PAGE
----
ALAMEDA -- Derek Carr says he intends to be the Raiders' quarterback "when we turn this thing around." Jon Gruden says he "likes Derek Carr, thinks he will be a great quarterback in the NFL" and has no intention of trading him ... unless of course something comes up because "you should never say never."
And with that, I believe everyone is convinced that the turbulent times in Oakland are done, and the stability Gruden says he craves is right on the doorstep and approaching the bell, give or take a couple of years.
Gruden and Carr both spoke Wednesday in the aftermath of Monday's Amari Cooper trade to the Cowboys, and while both took care to say non-incendiary things in specific, they both recognized that rebuilds "suck." And Carr, not Gruden, is the one who said "suck."
"I can tell you I never imagined we'd be going through this (after going 12-4 two years ago)," Carr said, reminding folks that he entered his professional life in the middle of a similar rebuilding plan. "But that's football. There's nothing quite like losing in the NFL."
In that vein, Carr also was afforded another first when he was asked if this was the first time he'd ever been asked if he was accused of crying, as he was in a story by The Athletic. As expected, he laughed it off.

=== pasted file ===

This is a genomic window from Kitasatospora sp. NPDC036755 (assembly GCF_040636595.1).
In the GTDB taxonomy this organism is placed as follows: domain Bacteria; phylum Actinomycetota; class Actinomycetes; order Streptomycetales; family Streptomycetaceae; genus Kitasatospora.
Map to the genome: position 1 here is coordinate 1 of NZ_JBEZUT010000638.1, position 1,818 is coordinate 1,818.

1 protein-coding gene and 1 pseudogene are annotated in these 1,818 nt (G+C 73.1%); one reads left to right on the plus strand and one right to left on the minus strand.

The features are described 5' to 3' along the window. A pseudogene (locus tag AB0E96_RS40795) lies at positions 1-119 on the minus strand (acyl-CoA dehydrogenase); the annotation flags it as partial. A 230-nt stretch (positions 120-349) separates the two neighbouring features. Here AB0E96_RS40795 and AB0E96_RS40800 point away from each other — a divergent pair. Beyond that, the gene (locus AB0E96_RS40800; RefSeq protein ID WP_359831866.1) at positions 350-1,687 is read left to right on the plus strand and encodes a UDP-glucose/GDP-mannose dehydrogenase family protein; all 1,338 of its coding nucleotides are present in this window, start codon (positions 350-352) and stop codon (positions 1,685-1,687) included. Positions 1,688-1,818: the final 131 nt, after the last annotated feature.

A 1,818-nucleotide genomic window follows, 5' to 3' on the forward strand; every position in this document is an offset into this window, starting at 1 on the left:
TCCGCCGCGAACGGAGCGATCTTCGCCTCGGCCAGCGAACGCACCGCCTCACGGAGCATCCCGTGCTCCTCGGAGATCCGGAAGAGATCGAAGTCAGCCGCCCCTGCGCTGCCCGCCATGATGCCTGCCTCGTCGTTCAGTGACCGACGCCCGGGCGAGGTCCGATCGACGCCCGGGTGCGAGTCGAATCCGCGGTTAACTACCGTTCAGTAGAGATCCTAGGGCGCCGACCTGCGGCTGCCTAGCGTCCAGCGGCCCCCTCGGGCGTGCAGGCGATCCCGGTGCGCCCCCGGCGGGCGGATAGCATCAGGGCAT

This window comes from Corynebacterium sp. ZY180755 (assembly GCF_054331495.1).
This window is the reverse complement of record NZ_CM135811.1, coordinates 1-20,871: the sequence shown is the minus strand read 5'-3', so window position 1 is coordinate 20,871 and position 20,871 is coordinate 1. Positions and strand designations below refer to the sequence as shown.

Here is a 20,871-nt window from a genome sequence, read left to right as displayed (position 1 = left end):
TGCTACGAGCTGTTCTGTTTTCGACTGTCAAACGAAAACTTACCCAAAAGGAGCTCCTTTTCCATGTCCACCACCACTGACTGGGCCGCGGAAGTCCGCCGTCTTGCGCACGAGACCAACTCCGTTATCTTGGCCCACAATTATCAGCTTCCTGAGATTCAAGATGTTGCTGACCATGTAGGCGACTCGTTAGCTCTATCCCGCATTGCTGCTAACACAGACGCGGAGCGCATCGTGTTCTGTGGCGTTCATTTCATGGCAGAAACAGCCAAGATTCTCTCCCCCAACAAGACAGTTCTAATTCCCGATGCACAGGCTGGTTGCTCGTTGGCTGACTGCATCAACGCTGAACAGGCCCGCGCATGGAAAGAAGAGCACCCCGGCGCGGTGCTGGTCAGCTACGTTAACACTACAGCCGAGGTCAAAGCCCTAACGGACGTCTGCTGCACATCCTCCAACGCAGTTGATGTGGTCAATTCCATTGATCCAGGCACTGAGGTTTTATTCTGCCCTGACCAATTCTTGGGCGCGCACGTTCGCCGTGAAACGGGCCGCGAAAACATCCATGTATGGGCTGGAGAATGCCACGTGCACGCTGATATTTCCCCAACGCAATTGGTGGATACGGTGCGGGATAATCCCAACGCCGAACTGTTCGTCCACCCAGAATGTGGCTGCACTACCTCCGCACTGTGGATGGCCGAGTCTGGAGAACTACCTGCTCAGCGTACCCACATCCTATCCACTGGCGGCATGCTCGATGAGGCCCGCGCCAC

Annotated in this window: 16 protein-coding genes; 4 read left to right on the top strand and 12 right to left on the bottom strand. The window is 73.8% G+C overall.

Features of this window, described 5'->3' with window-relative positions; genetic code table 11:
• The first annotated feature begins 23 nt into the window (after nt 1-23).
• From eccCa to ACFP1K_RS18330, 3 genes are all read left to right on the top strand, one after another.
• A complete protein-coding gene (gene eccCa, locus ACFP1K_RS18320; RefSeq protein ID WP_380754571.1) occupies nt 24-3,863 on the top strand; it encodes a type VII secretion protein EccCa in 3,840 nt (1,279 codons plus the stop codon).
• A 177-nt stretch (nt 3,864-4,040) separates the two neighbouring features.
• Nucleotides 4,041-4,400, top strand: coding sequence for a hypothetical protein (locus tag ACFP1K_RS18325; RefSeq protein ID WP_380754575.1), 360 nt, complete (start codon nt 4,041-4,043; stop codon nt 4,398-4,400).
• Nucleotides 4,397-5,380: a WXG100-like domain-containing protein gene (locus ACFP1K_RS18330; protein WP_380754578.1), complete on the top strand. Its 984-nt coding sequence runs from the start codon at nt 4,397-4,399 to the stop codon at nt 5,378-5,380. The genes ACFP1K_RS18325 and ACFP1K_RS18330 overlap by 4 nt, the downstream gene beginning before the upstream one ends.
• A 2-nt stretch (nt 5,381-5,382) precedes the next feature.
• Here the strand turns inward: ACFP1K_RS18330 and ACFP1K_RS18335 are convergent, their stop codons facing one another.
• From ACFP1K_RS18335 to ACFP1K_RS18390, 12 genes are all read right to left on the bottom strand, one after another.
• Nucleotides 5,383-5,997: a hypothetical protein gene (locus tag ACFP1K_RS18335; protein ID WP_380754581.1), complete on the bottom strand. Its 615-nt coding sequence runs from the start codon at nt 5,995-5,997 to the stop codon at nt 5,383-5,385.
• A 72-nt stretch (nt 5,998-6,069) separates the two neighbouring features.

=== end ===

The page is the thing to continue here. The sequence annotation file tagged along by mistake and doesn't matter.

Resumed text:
"Our trainer sent me some pictures of me working out and I had the same face," the quarterback said. "So I guess my workouts are really painful."
In trying to minimize the tumult of the last two days, and of the two months before that, Carr said blithely, "when you're losing, crap happens." Gruden, on the other hand, had his coaching shields up on a number of topics, most notably when he thought he needed to abandon his original plan and start breaking down the set for a new show in a new town.
"I'm not going to get into that right now" was a convenient phrase for the coach as he repeatedly said that "things change. You might have a first-and-10 and gain 6 yards, and you plan to do one thing, and then you get a holding penalty or something comes up. All I can tell you is, we're trying to do what we can for the Oakland Raiders and for the future of the franchise."
Acknowledging that the Raiders are a bifurcated concept, simultaneously serving two audiences poorly, is proof that Gruden knows part of why the Cooper trade has worsened the atmosphere outside the club, but there is no clear path to smoothing any of it over. Just as he didn't engage in speculation about when the plan started changing in his head, neither did he offer an idea of when they might stop, probably because they aren't likely to any time soon.
The teardown has just begun, after all, and while it undeniably has been clumsy in execution so far, nothing says it won't be more smoothly handled as it continues.
Indeed, in a musical of odd notes, Carr's "I'm the quarterback here today, I'm confident I'll be here tomorrow and when we turn this around, I'm confident I'll be the quarterback then, too" might be the least convincing of all. Not because it can't be true, but because nobody is sure what is true around here on a daily basis any more.